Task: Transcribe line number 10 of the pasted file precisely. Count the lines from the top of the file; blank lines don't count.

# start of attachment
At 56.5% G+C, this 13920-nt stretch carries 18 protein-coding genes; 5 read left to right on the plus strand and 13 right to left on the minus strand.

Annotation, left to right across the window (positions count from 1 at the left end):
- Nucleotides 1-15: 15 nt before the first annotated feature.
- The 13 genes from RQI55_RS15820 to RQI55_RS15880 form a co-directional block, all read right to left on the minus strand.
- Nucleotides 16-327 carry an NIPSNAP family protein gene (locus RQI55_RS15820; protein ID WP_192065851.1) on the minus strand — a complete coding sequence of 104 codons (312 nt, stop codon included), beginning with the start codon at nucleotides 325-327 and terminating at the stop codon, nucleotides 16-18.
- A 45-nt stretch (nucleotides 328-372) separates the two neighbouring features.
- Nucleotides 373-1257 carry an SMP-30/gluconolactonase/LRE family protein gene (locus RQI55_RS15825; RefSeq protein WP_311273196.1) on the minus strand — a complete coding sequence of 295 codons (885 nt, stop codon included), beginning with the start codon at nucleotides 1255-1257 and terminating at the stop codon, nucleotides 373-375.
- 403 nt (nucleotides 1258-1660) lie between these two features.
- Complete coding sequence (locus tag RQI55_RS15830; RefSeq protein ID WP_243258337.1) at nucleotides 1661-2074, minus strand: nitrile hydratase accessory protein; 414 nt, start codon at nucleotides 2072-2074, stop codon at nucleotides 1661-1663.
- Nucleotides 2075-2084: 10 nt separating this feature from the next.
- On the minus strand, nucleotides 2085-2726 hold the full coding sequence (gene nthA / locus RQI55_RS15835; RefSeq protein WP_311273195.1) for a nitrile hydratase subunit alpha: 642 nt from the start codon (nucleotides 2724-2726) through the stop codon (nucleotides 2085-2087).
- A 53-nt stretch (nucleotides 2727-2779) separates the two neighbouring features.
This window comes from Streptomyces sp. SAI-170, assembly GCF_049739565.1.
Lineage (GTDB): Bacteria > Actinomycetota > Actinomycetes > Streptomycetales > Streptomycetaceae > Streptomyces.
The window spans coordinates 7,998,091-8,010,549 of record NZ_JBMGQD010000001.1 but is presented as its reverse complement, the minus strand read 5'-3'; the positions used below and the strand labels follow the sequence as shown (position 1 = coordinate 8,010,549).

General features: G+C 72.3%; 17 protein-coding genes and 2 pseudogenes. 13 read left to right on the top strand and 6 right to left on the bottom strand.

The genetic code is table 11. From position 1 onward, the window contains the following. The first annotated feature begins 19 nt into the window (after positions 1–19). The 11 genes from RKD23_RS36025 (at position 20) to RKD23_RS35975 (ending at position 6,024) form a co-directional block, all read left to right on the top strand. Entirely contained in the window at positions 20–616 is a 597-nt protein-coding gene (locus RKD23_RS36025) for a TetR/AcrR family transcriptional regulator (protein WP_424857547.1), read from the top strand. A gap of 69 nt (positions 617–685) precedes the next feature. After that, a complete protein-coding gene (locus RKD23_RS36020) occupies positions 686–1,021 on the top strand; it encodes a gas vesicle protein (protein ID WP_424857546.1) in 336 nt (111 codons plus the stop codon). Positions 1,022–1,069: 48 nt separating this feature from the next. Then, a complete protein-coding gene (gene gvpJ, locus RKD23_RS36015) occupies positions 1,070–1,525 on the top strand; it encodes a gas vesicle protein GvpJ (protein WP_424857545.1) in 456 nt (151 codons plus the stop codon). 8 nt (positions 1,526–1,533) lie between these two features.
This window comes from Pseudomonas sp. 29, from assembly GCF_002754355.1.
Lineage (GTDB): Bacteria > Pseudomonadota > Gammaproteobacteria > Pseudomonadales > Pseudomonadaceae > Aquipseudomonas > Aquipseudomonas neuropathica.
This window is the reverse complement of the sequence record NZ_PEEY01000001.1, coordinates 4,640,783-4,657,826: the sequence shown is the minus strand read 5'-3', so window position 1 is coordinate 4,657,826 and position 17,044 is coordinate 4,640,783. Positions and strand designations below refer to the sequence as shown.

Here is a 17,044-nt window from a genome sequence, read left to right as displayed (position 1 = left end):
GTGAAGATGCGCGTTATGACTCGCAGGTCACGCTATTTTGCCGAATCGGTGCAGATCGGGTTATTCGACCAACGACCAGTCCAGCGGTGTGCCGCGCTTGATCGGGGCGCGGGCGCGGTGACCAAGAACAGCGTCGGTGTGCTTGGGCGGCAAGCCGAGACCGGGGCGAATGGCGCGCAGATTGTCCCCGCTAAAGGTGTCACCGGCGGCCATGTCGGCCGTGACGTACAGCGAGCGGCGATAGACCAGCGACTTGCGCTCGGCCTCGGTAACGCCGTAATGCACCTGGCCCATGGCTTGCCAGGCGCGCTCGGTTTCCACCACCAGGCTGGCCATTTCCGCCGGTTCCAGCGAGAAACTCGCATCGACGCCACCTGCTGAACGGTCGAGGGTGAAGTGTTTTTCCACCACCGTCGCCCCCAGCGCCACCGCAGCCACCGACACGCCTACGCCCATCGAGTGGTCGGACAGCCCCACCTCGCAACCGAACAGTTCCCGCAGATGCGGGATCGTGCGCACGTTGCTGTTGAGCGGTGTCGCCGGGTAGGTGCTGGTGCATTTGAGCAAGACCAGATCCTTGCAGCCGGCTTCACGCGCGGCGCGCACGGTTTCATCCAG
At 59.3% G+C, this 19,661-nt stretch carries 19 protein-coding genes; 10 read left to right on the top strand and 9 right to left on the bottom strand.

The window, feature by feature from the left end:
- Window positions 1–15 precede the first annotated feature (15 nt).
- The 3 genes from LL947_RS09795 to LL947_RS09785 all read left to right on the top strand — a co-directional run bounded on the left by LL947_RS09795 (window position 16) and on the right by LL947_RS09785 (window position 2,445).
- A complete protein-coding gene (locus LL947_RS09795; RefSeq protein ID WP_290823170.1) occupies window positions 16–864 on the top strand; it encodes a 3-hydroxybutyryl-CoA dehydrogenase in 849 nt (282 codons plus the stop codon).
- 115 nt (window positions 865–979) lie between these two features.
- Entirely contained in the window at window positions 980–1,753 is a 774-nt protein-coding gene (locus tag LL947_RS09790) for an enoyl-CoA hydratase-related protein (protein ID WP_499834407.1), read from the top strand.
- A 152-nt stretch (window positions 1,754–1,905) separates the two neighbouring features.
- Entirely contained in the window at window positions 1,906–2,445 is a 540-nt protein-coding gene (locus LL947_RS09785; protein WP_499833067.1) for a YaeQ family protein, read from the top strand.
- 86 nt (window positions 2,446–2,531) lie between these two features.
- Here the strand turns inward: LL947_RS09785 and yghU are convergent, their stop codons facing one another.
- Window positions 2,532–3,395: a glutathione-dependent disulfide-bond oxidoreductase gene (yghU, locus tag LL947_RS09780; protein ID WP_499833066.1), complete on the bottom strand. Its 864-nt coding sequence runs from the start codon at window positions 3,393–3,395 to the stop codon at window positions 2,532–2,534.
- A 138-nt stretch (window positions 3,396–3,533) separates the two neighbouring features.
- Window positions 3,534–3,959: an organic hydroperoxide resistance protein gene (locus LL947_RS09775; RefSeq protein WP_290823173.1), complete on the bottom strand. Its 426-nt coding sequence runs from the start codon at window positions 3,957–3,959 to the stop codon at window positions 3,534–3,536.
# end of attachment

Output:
- Nucleotides 2075-2084: 10 nt separating this feature from the next.